Hence the importance of the changes that global warming brings to arable areas. The expansion of the tropical zone will alter rainfall patterns in the subtropical zones. The especially rapid melting of the polar regions is opening up new lands at high latitudes at the same time. Regions of North America and China are warming up at least twice as fast as the global average. And, as Eisenhauer’s experience in Manitoba can attest, crops are already approaching the poles in response.
A study published by Colorado State University researchers in the journal nature, in 2020, saw notable changes in the distribution of various crops that depend on rain between 1973 and 2012, as farmers began to make different decisions about which crops should be planted in which places. Corn production, for example, has spread from the southeastern US to the northern midwest of the country. Wheat has moved so substantially to the north, with the help of irrigation methods, that it has overcome this trend caused by warming: the warmer places where wheat is grown today are cooler than the warmer places it was grown in 1975 .
Soybeans provide 65% of all protein consumed by livestock. The cultivation of these wonder grains has advanced both north and south, while new varieties and other advances have allowed them to expand into tropical regions. China’s rice-growing regions have been expanding north since 1949. Wine-growing grape and other fruit crops have also migrated north.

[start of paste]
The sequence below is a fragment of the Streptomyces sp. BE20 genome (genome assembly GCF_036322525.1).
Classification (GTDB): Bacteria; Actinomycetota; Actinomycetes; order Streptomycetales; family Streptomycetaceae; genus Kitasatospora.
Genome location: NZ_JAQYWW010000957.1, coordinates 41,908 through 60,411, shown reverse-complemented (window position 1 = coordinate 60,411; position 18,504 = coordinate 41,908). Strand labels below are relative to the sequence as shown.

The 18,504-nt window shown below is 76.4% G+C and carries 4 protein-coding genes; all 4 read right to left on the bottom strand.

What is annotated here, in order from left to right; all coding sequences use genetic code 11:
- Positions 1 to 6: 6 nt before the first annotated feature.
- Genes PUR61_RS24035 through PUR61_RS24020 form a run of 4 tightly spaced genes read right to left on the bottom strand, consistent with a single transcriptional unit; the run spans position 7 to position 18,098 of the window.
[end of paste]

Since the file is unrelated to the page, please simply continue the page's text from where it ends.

Eisenhauer says investors are increasingly turning to Canadian land as a hedge against weather risks they find elsewhere. Martin Davies of Westchester, a large agricultural investment firm, says he has seen similar trends in many parts of the world.
A traveling feast?
Brave investors see opportunities in land that currently does not support any type of agriculture. At present, only about a third of the globe’s boreal regions – a biome characterized by coniferous forests that cover vast swaths of land south of the Arctic Circle – reach temperatures warm enough for the most robust cereal crops such as oats and barley. This dimension could expand to three-quarters by 2099, according to a study published in 2018 in the journal Scientific Reports. The range of boreal lands capable of supporting agriculture could increase from 8% to 41% in Sweden – and from 51% to 83% in Finland.
Efforts to cultivate these regions will alarm people who value pristine boreal forests. And cutting down those forests and plowing the soil that lies beneath them will emit carbon. But the weather effects are more complex than they might appear. Boreal forests absorb more heat from the sun than crop fields because snow-covered land reflects light back into space (in forests, snow lies under trees and doesn’t get as much light). The fact that cutting down boreal forests may not exacerbate climate change, however, says nothing about the extent to which it may affect biodiversity, ecosystem services or the lives of people who live in the forests, especially indigenous people.
Some countries are already willing to capitalize on climate change. the government of Russia qualifies rising temperatures as a trump card for a long time. The president Vladimir Putin he boasted once that the warming allowed the Russians to spend less money on fur coats and grow more grain. In 2020, a “national action plan” on climate change outlined ways in which the country could “take advantage” of the phenomenon, including in the expansion of agriculture. Russia is the world’s largest wheat producer since 2015, mainly due to rising temperatures.